Chicagoist at the Great American Beer Festival: Of Medals And Cooking With Sai-Shan-Tea

By Chuck Sudo in Food on Sep 20, 2010 4:00PM

One of the more surprising developments that came from the brewing of Sai-Shan-Tea was the decision of Goose Island to showcase it at the annual Great American Beer Festival in Denver. The festival has grown by leaps and bounds over the past five years — this year's version sold out five weeks in advance — with an estimated 49,000 attendees.

Goose Island Clybourn pub brewer Jared Rouben was so impressed by the result of Sai-Shan-Tea that he convinced Goose Island to enter the beer for medal consideration at the festival. Because of the inclusion of Rare Tea Cellar's Emperor's Lemon Meritage tea in the brewing, the beer was entered as one of 43 entries in the "experimental beer" category, where it came up short of medaling. (The full list of winners is available here.)

While neither Rouben, Rare Tea Cellar's Rod Markus nor myself thought that the beer was a certainty to medal, we did hope that the beer would at least be well-received by the wider audience of brewing professionals and beer geeks. There was, however, one change to the beer. When Goose Island entered Sai-Shan-Tea at GABF, they changed the name to "Goose-A-Peel" - it's still "Sai-Shan-Tea" at the brewpub. I didn't find this out until Thursday, when Rouben and I went to the Colorado Convention Center to fill some growlers for a presentation he was working on with Sean Paxton, the California-based "Homebrew Chef" who's been known to prepare marathon beer dinners across the country; Paxton was the chef behind the World Beer Cup's brewmaster's dinner this year.

"When I do my dinners," Paxton said, "the reason I make them 12-courses is because I want your attention." Rouben and Paxton were introduced to each other during World Beer Cup by beer writer and Cicerone program founder Ray Daniels, and hit it off immediately due to their shared histories as brewers and chefs.

In the months between World Beer Cup and GABF, Rouben and Paxton kept in touch and eventually planned a presentation for GABF focusing on cooking with beer. Rouben, Markus and I approached brewing Sai-Shan-Tea as a beer that would also pair well with food. I recently had a glass of Sai-Shan-Tea with Goose Island's "Black Earth" burger, which worked very well with the goat cheese in the dish. It seemed academic when Rouben forwarded the recipes Paxton created with beer as an ingredient that Sai-Shan-Tea could also be used for cooking. Paxton developed recipes for goat cheese tart with Sai-Shan-Tea poached apricots, and short ribs braised in Sgt. Peppercorn, a coffee stout spiced with Szechuan peppercorns that I previously tasted with Rouben during a February visit to the brewpub.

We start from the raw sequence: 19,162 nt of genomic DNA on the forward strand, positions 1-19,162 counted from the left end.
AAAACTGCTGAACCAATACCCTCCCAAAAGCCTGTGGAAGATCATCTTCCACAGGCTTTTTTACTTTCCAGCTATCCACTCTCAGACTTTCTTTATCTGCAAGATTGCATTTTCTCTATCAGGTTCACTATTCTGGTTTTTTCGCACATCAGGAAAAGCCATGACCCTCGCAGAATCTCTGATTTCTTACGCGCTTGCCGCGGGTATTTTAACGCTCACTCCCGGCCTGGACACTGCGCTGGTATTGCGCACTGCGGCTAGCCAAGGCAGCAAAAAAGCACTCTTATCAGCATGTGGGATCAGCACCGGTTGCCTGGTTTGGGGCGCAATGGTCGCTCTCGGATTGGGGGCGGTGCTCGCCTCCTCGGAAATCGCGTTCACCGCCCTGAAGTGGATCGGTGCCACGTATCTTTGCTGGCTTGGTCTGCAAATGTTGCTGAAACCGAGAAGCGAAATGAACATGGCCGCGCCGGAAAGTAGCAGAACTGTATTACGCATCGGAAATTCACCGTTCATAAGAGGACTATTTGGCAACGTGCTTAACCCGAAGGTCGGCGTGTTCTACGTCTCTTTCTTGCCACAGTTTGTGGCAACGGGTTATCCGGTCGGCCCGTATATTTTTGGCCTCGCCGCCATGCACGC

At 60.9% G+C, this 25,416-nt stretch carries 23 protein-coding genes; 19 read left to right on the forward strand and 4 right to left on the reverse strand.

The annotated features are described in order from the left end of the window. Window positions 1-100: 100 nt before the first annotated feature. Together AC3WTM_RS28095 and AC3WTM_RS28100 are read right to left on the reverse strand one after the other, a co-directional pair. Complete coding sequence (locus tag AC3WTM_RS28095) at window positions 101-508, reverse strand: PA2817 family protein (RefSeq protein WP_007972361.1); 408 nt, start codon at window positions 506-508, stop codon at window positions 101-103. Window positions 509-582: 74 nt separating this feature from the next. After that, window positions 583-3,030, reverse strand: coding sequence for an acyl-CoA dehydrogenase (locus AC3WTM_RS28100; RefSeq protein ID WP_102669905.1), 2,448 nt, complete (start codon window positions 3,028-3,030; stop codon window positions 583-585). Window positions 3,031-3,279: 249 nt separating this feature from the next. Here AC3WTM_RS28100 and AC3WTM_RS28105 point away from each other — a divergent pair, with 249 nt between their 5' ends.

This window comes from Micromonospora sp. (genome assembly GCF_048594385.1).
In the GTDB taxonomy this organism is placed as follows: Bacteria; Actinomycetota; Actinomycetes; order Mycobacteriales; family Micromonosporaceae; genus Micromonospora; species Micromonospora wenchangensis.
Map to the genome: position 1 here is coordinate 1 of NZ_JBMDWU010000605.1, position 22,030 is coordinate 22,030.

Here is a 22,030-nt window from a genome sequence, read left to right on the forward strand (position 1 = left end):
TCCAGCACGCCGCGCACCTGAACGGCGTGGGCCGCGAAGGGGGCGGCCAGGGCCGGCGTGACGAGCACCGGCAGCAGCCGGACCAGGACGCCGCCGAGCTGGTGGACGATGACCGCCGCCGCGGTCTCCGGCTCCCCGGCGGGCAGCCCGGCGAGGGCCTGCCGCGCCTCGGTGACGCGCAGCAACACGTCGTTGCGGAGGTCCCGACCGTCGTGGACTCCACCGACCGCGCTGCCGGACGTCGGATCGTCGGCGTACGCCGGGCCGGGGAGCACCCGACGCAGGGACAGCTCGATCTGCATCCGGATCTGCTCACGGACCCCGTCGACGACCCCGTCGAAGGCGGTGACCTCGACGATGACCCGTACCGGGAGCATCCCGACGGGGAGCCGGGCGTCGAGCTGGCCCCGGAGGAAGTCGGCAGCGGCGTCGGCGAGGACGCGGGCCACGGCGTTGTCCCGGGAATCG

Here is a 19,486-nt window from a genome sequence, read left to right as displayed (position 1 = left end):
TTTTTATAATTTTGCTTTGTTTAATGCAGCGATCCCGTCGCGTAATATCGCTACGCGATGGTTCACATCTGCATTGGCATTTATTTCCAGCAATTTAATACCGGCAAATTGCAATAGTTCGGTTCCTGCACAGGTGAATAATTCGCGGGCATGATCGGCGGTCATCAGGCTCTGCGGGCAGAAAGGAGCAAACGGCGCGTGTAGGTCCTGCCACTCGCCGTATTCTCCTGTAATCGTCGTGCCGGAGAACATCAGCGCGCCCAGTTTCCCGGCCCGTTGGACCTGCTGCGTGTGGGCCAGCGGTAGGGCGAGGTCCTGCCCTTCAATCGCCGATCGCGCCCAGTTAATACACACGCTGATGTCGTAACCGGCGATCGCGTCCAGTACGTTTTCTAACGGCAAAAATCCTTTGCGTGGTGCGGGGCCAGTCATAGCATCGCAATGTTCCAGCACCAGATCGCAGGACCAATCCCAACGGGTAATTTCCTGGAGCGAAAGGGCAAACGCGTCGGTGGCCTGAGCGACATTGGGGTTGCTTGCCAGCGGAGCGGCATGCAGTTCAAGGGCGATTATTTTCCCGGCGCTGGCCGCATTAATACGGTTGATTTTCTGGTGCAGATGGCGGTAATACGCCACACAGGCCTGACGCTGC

Paxton hadn't tasted Sai-Shan-Tea until prep day. "As a chef, I have to be able to trust my own palate," Paxton said. "With Jared's background as a chef and the way he described the beer to me, I already had an idea of what I wanted to cook." Paxton cited the dominant citrus of Sai-Shan-Tea as something he could use to poach the apricots for the tart, as well as work with the tangy flavor of goat cheese. Similarly, when he first tasted Sgt. Peppercorn at the brewpub in April, he immediately knew he wanted to use the beer as an ingredient in a short rib dish. "With Szechuan peppercorns, a little goes a long way," Paxton said. "That's a flavor that, to me, just screams autumn: a time for hearty comfort food.

"We eat seasonal," Paxton continued, "for me, it's only logical that we choose our beer based on seasonality. I'm not going to drink a kolsch in the dead of winter. And I'm not going to drink this stout in the middle of summer."

I entered the kitchen at the Marriott Denver's All-American Grill to find Rouben and Paxton doing prep work for their presentation along with Chef Teddy Folkman of Granville Moore's in Washington, DC. Folkman was filleting sirloin for steak tartare:his presentation, which followed Rouben's and Paxton's, was about pairing food with Belgian beers. Paxton was busy mixing a dry rub for the short ribs while Rouben was slicing onions, shallots and leeks. Even though I knew Rouben started out as a chef, it was still a bit of a shock to find him slicing onions with long practiced, near-perfect knife strokes. He sliced a three-pound bag of onions in the amount of time it takes me to slice a half-pound.

"When I met Sean and found out his background, I became very excited to want to work with him, because we have similar views as to how beer should be used with food, not only as a pairing, but as an ingredient in cooking," Rouben said. Paxton added, "For me, cooking with beer is more than just adding a can to some chili. When someone like Jared, who brings a chef's sensibility to brewing, bringing these beers for me to use, it further inspires me to create something unique."

Later that evening during their presentation, Rouben and Paxton repeated what they told me in the Marriott to a standing room only audience at GABF that included Goose Island brewmaster Greg Hall, Senior Brewer Wil Turner and former Flossmoor Station brewmaster Mat Van Wyk, now at Oregon's Oakshire Brewing. The goat cheese tart was good, with the apricots poached in Sai-Shan-Tea reduced down to a thickened puree atop the tart. The revelation was the short rib. The peppercorns in the beer provided a nice spice and Paxton added a serious umami with onions, leeks, carrots and shitake mushrooms.

Both beer pairings worked perfectly, but both Rod Markus and I admitted later to each other over dinner the thrill of seeing the attendees who packed the presentation nodding and approving of our beer, presented in a manner with food we felt was ideal.